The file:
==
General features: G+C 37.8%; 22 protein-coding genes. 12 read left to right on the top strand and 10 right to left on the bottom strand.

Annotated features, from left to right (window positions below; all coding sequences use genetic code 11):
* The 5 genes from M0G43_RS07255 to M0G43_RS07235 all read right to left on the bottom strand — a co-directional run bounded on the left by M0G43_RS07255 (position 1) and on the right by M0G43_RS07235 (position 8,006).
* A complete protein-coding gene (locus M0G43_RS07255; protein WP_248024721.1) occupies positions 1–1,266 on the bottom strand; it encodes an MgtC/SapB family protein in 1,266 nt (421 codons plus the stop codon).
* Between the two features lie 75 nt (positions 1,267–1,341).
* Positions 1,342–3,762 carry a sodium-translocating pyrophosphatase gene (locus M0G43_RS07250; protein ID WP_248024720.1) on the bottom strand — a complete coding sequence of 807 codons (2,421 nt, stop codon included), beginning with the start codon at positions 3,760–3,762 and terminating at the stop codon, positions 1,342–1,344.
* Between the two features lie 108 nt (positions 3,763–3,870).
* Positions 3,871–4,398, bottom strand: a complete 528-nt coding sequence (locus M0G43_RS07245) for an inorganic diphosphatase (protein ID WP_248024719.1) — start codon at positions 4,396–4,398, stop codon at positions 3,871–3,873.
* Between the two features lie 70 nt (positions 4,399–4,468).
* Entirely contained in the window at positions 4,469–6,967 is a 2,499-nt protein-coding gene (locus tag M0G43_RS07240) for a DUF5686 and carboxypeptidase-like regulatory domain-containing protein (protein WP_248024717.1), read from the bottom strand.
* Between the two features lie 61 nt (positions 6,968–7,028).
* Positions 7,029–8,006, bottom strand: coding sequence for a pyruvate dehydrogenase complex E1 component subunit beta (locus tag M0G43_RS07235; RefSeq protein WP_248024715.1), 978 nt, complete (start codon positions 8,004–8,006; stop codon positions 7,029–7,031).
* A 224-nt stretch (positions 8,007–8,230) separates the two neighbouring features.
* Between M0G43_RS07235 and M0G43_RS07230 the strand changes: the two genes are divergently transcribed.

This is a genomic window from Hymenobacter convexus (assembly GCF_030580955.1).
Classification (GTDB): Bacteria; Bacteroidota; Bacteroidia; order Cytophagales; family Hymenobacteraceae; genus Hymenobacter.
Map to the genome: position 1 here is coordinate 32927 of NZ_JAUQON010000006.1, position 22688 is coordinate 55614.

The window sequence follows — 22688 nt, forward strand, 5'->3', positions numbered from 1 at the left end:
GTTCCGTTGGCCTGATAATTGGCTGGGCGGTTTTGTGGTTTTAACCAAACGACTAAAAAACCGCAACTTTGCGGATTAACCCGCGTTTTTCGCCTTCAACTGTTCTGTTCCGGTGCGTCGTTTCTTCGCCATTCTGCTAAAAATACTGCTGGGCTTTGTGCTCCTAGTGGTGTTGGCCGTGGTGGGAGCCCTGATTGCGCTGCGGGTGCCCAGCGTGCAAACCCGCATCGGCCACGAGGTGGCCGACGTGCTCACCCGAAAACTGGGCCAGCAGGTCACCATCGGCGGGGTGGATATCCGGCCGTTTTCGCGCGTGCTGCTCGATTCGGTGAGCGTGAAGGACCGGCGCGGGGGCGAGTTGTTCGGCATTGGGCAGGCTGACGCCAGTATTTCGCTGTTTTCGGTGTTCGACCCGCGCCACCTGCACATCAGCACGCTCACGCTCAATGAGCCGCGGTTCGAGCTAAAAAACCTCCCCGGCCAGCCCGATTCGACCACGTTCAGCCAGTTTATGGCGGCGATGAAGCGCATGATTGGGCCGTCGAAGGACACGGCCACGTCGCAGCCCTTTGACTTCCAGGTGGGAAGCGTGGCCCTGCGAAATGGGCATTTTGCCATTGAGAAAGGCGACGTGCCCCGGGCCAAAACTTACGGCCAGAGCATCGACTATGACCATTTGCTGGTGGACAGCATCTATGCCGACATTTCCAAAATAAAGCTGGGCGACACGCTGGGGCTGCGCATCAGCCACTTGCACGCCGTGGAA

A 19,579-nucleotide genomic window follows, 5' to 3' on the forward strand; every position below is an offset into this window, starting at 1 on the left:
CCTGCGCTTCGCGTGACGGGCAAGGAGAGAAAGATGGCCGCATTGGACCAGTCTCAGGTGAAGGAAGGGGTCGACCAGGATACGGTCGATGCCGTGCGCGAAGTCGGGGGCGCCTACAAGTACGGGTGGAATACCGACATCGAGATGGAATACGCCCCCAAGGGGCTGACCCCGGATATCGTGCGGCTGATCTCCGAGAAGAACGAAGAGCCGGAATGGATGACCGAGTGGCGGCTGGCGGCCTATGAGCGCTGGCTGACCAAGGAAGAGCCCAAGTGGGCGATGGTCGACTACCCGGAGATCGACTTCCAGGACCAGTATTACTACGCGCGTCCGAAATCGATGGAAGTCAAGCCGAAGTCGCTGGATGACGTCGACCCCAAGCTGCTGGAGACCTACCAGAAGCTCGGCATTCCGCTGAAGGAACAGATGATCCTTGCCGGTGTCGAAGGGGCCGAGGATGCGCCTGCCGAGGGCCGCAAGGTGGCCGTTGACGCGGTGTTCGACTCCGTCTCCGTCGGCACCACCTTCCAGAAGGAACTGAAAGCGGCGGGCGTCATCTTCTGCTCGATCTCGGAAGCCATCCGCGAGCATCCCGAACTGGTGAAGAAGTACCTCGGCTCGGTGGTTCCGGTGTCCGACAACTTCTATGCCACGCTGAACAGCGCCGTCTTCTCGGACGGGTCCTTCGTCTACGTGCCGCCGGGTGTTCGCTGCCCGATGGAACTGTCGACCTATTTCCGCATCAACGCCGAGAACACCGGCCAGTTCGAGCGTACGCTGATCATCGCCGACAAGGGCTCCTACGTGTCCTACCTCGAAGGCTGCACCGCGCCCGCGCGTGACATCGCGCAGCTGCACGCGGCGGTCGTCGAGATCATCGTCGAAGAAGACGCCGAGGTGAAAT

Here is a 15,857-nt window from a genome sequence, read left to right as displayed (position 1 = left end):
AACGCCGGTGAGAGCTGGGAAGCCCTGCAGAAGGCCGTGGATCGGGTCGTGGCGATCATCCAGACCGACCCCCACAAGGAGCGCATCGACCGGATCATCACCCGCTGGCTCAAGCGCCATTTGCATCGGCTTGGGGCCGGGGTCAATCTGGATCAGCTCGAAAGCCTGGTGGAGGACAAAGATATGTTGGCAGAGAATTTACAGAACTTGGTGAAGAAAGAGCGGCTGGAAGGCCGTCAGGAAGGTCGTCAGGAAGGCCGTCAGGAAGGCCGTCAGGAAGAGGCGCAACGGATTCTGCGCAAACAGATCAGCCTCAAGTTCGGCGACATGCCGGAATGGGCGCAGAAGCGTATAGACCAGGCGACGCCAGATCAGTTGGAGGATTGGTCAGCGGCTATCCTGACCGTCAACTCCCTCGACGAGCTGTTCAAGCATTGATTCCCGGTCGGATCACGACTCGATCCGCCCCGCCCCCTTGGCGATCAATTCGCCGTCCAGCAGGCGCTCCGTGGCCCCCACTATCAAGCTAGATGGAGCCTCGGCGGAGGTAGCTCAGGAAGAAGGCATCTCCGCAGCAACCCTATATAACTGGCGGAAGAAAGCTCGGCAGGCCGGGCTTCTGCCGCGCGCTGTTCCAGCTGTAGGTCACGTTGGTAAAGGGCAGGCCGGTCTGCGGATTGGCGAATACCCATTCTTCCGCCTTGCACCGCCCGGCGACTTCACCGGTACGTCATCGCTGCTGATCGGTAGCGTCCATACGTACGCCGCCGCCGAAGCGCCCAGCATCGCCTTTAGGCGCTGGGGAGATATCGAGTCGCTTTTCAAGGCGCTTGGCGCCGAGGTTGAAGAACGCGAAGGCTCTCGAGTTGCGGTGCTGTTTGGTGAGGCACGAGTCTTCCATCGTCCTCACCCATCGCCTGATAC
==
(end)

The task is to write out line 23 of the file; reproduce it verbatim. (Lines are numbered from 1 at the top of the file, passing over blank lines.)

AACGCCGGTGAGAGCTGGGAAGCCCTGCAGAAGGCCGTGGATCGGGTCGTGGCGATCATCCAGACCGACCCCCACAAGGAGCGCATCGACCGGATCATCACCCGCTGGCTCAAGCGCCATTTGCATCGGCTTGGGGCCGGGGTCAATCTGGATCAGCTCGAAAGCCTGGTGGAGGACAAAGATATGTTGGCAGAGAATTTACAGAACTTGGTGAAGAAAGAGCGGCTGGAAGGCCGTCAGGAAGGTCGTCAGGAAGGCCGTCAGGAAGGCCGTCAGGAAGAGGCGCAACGGATTCTGCGCAAACAGATCAGCCTCAAGTTCGGCGACATGCCGGAATGGGCGCAGAAGCGTATAGACCAGGCGACGCCAGATCAGTTGGAGGATTGGTCAGCGGCTATCCTGACCGTCAACTCCCTCGACGAGCTGTTCAAGCATTGATTCCCGGTCGGATCACGACTCGATCCGCCCCGCCCCCTTGGCGATCAATTCGCCGTCCAGCAGGCGCTCCGTGGCCCCCACTATCAAGCTAGATGGAGCCTCGGCGGAGGTAGCTCAGGAAGAAGGCATCTCCGCAGCAACCCTATATAACTGGCGGAAGAAAGCTCGGCAGGCCGGGCTTCTGCCGCGCGCTGTTCCAGCTGTAGGTCACGTTGGTAAAGGGCAGGCCGGTCTGCGGATTGGCGAATACCCATTCTTCCGCCTTGCACCGCCCGGCGACTTCACCGGTACGTCATCGCTGCTGATCGGTAGCGTCCATACGTACGCCGCCGCCGAAGCGCCCAGCATCGCCTTTAGGCGCTGGGGAGATATCGAGTCGCTTTTCAAGGCGCTTGGCGCCGAGGTTGAAGAACGCGAAGGCTCTCGAGTTGCGGTGCTGTTTGGTGAGGCACGAGTCTTCCATCGTCCTCACCCATCGCCTGATAC